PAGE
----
In this review, I have collected a variety of results on discrete four-dimensional models of quantum gravity, mainly coming from Euclidean path-integral approaches. Numerical simulations have yielded information on the phase structure of these models, the behaviour of two-point functions and a number of other properties of their partition functions. All of the path-integral models have some qualitative features in common. They need a (sufficiently large, positive) cosmological constant to be well defined. For sufficiently small values of Newton’s constant , one finds a phase of collapsed geometry, with effective dimension . In the gauge-theoretic model, the metric is degenerate; in Regge calculus, one finds spiky configurations; and in dynamical triangulations, the ensemble behaves like that of a branched polymer.

In all cases, one observes a transition on the boundary of this phase, but so far no convincing evidence of long-range correlations has been found in its vicinity. Within the accuracy of the numerical simulations, this main conclusion is not altered by the inclusion of determinantal factors in the measure, the inclusion of higher-order derivative terms, or the addition of matter fields. Why does this happen? Each of the approaches can claim that its state space represents, at least roughly, an approximation to the space of smooth Riemannian metrics or geometries. This leaves only the path-integral measure as a possible culprit. The measures used up to now were the simplest ones compatible with considerations of locality and gauge-invariance. It seems premature to blame the absence of diffeomorphism invariance (whose status in the gauge-theoretic formulation and the Regge calculus program remains unclear), since the explicitly diffeomorphism-invariant dynamical triangulations approach suffers from similar problems. Further analytical insights are needed to understand which modifications of the measure would make these models more interacting.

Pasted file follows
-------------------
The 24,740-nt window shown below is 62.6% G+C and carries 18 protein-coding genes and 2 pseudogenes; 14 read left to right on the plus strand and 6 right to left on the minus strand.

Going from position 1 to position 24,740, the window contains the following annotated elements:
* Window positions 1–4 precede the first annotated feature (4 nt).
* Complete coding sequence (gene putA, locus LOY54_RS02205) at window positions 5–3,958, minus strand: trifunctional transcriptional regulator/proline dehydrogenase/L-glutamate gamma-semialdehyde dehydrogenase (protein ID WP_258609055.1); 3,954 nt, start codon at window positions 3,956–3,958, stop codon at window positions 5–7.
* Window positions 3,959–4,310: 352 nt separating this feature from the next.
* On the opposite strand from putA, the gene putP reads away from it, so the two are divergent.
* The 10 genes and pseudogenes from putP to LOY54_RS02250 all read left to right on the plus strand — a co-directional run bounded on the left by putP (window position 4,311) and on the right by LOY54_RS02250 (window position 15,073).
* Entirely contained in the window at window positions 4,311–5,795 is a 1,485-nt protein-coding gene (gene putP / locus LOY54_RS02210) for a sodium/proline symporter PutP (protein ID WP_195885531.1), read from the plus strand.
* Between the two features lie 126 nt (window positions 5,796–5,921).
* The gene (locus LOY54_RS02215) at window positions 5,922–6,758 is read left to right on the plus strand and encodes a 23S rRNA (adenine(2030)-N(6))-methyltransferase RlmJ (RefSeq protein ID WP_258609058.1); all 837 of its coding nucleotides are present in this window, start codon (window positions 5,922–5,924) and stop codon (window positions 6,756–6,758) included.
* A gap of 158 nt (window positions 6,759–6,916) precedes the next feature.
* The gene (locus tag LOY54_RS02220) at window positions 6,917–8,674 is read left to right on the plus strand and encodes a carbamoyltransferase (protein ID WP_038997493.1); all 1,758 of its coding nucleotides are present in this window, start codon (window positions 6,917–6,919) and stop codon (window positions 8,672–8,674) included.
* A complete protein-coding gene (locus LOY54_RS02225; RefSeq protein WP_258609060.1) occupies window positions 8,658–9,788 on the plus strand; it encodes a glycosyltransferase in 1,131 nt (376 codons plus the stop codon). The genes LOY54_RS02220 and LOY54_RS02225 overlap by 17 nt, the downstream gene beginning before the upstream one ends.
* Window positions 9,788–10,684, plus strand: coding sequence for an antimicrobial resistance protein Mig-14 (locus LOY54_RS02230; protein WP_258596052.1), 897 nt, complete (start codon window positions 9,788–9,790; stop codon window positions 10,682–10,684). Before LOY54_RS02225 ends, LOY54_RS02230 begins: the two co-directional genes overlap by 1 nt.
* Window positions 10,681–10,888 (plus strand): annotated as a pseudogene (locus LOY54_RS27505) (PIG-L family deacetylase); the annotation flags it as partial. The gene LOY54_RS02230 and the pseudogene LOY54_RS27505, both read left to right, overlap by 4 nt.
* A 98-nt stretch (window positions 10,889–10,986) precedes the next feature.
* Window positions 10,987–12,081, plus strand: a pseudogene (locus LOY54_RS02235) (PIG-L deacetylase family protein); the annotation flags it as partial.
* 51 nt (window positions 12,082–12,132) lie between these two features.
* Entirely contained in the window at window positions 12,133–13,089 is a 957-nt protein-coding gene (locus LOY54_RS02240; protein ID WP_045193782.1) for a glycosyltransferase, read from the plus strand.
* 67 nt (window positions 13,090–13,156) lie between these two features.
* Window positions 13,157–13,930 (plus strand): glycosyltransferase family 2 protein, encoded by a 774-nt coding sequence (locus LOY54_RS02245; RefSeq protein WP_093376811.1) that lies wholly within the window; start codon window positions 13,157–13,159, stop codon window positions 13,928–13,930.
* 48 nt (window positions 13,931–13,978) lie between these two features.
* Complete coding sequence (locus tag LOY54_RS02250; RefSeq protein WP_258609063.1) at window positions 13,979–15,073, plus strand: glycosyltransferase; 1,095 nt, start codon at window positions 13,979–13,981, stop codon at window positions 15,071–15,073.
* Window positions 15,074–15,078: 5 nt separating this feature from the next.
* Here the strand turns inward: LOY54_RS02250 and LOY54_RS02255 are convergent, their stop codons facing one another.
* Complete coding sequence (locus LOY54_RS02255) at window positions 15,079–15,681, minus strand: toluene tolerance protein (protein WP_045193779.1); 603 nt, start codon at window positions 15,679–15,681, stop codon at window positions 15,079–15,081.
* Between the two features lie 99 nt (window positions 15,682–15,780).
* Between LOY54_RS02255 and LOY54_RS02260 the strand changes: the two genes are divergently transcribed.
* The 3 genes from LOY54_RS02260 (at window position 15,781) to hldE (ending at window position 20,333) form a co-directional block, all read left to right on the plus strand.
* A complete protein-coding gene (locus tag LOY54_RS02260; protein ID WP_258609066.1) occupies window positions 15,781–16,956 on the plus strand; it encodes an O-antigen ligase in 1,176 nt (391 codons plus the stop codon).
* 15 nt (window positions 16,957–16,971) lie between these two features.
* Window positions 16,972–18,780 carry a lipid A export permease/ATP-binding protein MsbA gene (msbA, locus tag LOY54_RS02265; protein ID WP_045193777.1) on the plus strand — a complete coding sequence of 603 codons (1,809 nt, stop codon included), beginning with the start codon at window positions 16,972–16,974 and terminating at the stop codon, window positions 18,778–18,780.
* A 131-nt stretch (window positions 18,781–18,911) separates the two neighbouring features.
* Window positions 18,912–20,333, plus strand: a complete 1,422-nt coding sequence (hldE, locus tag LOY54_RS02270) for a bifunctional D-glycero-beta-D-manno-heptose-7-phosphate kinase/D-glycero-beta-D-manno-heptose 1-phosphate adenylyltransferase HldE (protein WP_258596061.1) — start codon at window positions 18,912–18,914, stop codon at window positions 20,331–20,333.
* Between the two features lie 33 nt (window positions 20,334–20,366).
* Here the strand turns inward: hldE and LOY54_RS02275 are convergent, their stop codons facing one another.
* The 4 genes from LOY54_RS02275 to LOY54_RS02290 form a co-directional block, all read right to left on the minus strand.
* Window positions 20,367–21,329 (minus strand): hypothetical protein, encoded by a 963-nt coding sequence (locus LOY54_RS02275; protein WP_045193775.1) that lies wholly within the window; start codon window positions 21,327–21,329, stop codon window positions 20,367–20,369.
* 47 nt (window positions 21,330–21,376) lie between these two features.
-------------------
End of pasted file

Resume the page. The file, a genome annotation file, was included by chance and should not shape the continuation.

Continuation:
There are a number of loop holes which could change the picture just presented. It is possible that adding enough matter of the correct type could have a non-trivial effect, or that Regge calculus with the inclusion of higher-order curvature terms does indeed possess a second-order phase transition. Since we have very little experience with universality properties of 4d generally covariant theories, it is not a priori clear whether the choice of measure and the initial restrictions on the lattice geometry can affect the final results.

One may of course take the attitude that something is fundamentally wrong with trying to construct a theory of quantum gravity via a statistical field theory approach, and that a different starting point is needed, an obvious candidate being a non-perturbative theory of superstrings, or of more general extended objects. In any case, these different approaches need not be mutually exclusive, and one may therefore take the results of the discrete approaches presented here as an indication that other attempts of constructing quantum gravity non-perturbatively may run into similar difficulties.

A further unresolved problem is the “analytic continuation” of the path-integral results to Lorentzian signature. The Hamiltonian ansatz circumvents this problem, and some progress has been made in the Hamiltonian gauge-theoretic discrete approach. Although the kinematical structure is in place and some information on the constraint algebra has been obtained, the physical state space has not yet been identified. Its results are therefore not sufficiently complete to admit comparison with the path-integral simulations. For the simplicial formulations, only little is known about their canonical counterparts. One would hope that future research will throw further light on these issues.

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